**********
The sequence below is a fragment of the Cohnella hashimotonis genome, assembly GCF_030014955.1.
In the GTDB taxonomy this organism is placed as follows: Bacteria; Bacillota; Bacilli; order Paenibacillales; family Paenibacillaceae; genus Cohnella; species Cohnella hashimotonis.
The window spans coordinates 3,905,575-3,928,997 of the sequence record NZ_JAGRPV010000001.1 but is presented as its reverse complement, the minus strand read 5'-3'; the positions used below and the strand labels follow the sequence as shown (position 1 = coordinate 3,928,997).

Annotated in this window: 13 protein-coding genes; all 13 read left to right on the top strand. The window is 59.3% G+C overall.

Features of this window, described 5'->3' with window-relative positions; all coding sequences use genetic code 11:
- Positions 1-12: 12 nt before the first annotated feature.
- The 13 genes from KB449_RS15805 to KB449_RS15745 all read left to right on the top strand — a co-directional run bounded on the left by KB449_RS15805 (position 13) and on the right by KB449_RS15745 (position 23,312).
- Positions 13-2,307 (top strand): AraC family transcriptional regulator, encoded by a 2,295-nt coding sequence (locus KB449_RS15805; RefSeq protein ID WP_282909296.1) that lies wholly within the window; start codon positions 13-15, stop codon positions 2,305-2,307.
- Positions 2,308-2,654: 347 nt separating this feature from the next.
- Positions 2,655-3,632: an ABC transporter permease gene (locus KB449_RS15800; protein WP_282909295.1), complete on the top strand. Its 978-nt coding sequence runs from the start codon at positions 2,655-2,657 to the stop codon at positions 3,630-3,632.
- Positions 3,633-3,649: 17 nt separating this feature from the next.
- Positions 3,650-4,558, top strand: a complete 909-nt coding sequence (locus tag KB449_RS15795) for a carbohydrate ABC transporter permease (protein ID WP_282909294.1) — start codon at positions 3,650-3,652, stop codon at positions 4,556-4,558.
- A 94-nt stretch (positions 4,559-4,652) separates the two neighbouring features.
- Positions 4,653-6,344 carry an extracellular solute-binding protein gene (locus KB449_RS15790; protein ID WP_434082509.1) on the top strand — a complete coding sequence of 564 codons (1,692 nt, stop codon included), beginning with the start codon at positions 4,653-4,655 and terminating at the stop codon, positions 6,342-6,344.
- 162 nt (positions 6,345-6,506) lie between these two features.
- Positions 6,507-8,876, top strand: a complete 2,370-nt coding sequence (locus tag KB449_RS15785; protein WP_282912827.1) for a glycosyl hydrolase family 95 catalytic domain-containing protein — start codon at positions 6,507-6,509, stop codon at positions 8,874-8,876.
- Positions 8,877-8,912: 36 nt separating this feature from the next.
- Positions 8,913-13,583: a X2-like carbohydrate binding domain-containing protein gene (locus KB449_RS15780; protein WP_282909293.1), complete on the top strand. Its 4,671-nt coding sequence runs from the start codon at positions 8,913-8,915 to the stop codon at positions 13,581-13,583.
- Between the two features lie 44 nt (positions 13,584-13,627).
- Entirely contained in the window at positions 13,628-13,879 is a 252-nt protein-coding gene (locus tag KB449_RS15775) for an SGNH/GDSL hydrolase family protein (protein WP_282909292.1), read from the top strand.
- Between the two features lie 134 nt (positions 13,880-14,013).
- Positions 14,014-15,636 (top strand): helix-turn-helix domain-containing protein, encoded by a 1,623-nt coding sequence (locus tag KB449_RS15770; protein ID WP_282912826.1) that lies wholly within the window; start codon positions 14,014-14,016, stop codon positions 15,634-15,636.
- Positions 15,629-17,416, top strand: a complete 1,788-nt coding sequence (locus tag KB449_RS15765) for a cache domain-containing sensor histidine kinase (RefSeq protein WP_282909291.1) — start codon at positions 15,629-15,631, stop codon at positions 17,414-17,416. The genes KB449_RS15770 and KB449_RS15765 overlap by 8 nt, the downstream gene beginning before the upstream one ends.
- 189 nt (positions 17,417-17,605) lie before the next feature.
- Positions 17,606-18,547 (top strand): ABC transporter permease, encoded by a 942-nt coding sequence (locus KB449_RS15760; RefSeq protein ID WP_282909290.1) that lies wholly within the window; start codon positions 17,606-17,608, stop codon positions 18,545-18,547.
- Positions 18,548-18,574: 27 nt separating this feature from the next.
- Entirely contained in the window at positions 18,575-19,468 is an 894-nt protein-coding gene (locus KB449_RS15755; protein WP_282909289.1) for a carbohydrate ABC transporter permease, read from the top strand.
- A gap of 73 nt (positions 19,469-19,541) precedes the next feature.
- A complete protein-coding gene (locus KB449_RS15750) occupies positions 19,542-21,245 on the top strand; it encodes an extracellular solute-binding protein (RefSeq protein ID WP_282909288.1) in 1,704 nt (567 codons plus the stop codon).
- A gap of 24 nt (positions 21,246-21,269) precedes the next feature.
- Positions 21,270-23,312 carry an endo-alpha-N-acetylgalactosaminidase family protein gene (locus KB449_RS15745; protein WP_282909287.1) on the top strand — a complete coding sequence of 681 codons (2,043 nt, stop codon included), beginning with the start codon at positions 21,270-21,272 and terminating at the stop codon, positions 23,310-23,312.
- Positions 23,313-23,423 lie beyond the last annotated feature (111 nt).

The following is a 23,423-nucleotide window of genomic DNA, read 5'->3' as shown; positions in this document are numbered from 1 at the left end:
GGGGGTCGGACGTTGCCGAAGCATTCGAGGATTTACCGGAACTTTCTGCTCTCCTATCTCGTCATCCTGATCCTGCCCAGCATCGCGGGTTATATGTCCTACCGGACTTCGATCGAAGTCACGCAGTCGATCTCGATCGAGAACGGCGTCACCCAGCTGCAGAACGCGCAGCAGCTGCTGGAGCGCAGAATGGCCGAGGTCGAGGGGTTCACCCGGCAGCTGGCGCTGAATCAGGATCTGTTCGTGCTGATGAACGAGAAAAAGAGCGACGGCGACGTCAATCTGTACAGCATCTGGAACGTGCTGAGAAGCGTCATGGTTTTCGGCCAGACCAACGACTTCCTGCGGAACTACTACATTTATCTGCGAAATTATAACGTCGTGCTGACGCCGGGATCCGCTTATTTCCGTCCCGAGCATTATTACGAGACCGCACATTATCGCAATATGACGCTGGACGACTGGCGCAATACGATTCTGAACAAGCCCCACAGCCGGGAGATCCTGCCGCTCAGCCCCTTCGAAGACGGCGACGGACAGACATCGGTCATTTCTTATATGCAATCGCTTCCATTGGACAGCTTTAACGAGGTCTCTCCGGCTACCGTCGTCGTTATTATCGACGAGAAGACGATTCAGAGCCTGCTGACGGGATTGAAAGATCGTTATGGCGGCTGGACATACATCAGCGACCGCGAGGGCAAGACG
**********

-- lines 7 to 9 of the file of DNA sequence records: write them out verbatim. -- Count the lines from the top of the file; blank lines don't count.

- The 13 genes from KB449_RS15805 to KB449_RS15745 all read left to right on the top strand — a co-directional run bounded on the left by KB449_RS15805 (position 13) and on the right by KB449_RS15745 (position 23,312).
- Positions 13-2,307 (top strand): AraC family transcriptional regulator, encoded by a 2,295-nt coding sequence (locus KB449_RS15805; RefSeq protein ID WP_282909296.1) that lies wholly within the window; start codon positions 13-15, stop codon positions 2,305-2,307.
- Positions 2,308-2,654: 347 nt separating this feature from the next.